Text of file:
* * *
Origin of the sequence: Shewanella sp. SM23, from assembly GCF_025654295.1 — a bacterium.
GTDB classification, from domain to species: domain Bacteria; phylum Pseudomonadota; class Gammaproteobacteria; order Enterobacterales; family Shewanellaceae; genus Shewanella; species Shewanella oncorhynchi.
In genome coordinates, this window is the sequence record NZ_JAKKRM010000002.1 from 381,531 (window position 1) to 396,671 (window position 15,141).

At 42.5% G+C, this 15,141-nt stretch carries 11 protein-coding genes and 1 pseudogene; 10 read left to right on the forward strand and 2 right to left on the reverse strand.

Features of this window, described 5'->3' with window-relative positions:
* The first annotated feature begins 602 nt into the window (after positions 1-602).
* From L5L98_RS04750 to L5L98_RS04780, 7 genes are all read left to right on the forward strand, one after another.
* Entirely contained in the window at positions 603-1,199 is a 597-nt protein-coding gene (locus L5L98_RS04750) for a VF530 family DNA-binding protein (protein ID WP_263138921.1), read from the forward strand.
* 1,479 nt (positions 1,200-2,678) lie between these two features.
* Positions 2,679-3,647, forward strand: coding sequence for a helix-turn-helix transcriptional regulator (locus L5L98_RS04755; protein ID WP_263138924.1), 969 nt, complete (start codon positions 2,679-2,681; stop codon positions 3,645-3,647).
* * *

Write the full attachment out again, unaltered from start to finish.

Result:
Origin of the sequence: Shewanella sp. SM23, from assembly GCF_025654295.1 — a bacterium.
GTDB classification, from domain to species: domain Bacteria; phylum Pseudomonadota; class Gammaproteobacteria; order Enterobacterales; family Shewanellaceae; genus Shewanella; species Shewanella oncorhynchi.
In genome coordinates, this window is the sequence record NZ_JAKKRM010000002.1 from 381,531 (window position 1) to 396,671 (window position 15,141).

At 42.5% G+C, this 15,141-nt stretch carries 11 protein-coding genes and 1 pseudogene; 10 read left to right on the forward strand and 2 right to left on the reverse strand.

Features of this window, described 5'->3' with window-relative positions:
* The first annotated feature begins 602 nt into the window (after positions 1-602).
* From L5L98_RS04750 to L5L98_RS04780, 7 genes are all read left to right on the forward strand, one after another.
* Entirely contained in the window at positions 603-1,199 is a 597-nt protein-coding gene (locus L5L98_RS04750) for a VF530 family DNA-binding protein (protein ID WP_263138921.1), read from the forward strand.
* 1,479 nt (positions 1,200-2,678) lie between these two features.
* Positions 2,679-3,647, forward strand: coding sequence for a helix-turn-helix transcriptional regulator (locus L5L98_RS04755; protein ID WP_263138924.1), 969 nt, complete (start codon positions 2,679-2,681; stop codon positions 3,645-3,647).